Bodleian Library

Not to be confused with the Bodleian Libraries, the library group of which the Bodleian is a member.
Bodleian Library

Library's entrance with the coats-of-arms of several Oxford colleges
Country United Kingdom
Type Academic library
Established 1602 (1602)
Location Broad Street, Oxford
Items collected books, journals, newspapers, magazines, sound and music recordings, maps, prints, drawings and manuscripts
Size 12M+[1]
Legal deposit Included in the Legal Deposit Libraries Act 2003
Access and use
Access requirements Old Schools Quadrangle, Divinity School, Exhibition Room and Bodleian Library Gift Shop open to the public
Members Students and fellows of University of Oxford
Other information
Director Richard Ovenden
Location of the Old Library within central Oxford

The Bodleian Library (/ˈbɒdliən, bɒdˈlən/), the main research library of the University of Oxford, is one of the oldest libraries in Europe. With over 12 million items,[1] it is the second largest library in Britain after the British Library. Under the Legal Deposit Libraries Act 2003 it is one of six legal deposit libraries for works published in the United Kingdom[2][3] and under Irish Law it is entitled to request a copy of each book published in the Republic of Ireland.[4] Known to Oxford scholars as "Bodley" or "the Bod", it operates principally as a reference library and, in general, documents may not be removed from the reading rooms.

In 2000, a number of libraries within the University of Oxford were brought together for administrative purposes under the aegis of what was initially known as Oxford University Library Services (OULS), and since 2010 as the Bodleian Libraries, of which the Bodleian Library is the largest component.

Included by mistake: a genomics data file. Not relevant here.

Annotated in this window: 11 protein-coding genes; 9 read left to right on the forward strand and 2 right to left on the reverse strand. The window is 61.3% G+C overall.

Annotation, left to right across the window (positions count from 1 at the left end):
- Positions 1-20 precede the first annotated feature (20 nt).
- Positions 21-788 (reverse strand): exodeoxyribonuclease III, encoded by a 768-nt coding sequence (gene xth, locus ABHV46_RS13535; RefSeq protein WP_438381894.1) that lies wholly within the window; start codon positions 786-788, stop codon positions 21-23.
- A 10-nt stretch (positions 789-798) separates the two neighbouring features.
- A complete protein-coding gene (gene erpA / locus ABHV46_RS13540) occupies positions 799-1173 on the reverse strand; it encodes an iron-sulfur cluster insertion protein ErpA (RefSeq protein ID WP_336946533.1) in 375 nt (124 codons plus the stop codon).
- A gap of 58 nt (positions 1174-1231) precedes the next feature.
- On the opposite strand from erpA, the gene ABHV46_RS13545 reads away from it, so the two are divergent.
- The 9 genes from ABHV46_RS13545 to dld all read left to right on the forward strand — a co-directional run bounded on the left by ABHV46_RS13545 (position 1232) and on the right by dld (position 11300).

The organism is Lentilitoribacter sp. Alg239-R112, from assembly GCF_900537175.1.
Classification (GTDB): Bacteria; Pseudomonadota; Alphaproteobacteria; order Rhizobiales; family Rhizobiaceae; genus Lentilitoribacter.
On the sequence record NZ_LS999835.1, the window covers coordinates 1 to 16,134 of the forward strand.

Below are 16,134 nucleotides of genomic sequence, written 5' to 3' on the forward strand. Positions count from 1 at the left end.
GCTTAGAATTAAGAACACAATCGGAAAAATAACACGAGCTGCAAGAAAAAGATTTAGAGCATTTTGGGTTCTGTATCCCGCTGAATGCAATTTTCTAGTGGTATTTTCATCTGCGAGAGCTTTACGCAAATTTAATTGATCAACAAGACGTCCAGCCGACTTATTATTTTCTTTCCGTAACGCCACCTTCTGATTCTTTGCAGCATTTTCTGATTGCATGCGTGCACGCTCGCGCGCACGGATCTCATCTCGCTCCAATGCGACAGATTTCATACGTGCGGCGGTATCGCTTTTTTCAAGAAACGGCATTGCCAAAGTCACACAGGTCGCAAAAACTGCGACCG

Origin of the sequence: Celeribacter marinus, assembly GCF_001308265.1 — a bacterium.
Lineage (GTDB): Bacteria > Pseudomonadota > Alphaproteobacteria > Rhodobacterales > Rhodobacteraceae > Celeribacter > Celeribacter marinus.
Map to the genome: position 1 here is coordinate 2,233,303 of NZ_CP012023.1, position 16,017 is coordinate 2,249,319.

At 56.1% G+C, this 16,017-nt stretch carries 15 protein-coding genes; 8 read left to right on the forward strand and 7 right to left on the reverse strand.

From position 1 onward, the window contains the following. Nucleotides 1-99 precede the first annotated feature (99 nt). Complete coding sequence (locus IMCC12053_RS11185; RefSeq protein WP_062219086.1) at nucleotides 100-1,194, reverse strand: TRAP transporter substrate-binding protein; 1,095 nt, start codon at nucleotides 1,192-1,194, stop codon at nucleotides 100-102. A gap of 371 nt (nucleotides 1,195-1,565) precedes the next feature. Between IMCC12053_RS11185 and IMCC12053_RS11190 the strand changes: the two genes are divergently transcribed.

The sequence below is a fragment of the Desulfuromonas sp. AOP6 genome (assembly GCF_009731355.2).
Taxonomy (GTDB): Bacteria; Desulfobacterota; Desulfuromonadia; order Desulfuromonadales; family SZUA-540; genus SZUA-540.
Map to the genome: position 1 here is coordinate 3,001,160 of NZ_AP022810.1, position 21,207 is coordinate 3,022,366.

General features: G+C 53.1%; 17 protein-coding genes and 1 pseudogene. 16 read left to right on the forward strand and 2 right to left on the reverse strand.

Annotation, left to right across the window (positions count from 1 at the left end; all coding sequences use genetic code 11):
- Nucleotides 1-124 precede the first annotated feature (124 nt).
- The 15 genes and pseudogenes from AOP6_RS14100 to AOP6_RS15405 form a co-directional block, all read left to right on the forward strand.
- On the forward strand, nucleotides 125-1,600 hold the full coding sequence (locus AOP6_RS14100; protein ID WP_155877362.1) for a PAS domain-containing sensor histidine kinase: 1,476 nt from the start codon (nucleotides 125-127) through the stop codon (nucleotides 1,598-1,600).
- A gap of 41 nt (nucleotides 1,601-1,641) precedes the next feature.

All colleges of the University of Oxford have their own libraries, which in a number of cases were established well before the foundation of the Bodleian, and all of which remain entirely independent of the Bodleian. They do, however, participate in OLIS (Oxford Libraries Information System), the Bodleian Libraries' online union catalogue. Much of the library's archives were digitized and put online for public access in 2015.[5]

Sites and regulations

The Bodleian Library occupies a group of five buildings near Broad Street: the 15th-century Duke Humfrey's Library, the 17th-century Schools Quadrangle, the 18th-century Clarendon Building and Radcliffe Camera, and the 21st-century Weston Library, with the Bodleian Law Library a few hundred yards away on South Parks Road. Since the 19th century a number of underground stores have been built and the Bodleian also has several off-site storage areas.


Before being granted access to the library, new readers are required to agree to a formal declaration. This declaration was traditionally an oral oath, but is now usually made by signing a letter to a similar effect. Ceremonies in which readers recite the declaration are still performed for those who wish to take them; these occur primarily at the start of the University's Michaelmas term. External readers (those not attached to the University) are still required to recite the declaration orally prior to admission. The Bodleian Admissions Office has amassed a large collection of translations of the declaration allowing those who are not native English speakers to recite it in their first language. The English text of the declaration is as follows:

I hereby undertake not to remove from the Library, nor to mark, deface, or injure in any way, any volume, document or other object belonging to it or in its custody; not to bring into the Library, or kindle therein, any fire or flame, and not to smoke in the Library; and I promise to obey all rules of the Library.

This is a translation of the traditional Latin oath (the original version of which did not forbid tobacco smoking, though libraries were then unheated because fires were so hazardous):

Do fidem me nullum librum vel instrumentum aliamve quam rem ad bibliothecam pertinentem, vel ibi custodiae causa depositam, aut e bibliotheca sublaturum esse, aut foedaturum deformaturum aliove quo modo laesurum; item neque ignem nec flammam in bibliothecam inlaturum vel in ea accensurum, neque fumo nicotiano aliove quovis ibi usurum; item promitto me omnes leges ad bibliothecam Bodleianam attinentes semper observaturum esse.[6]


14th and 15th centuries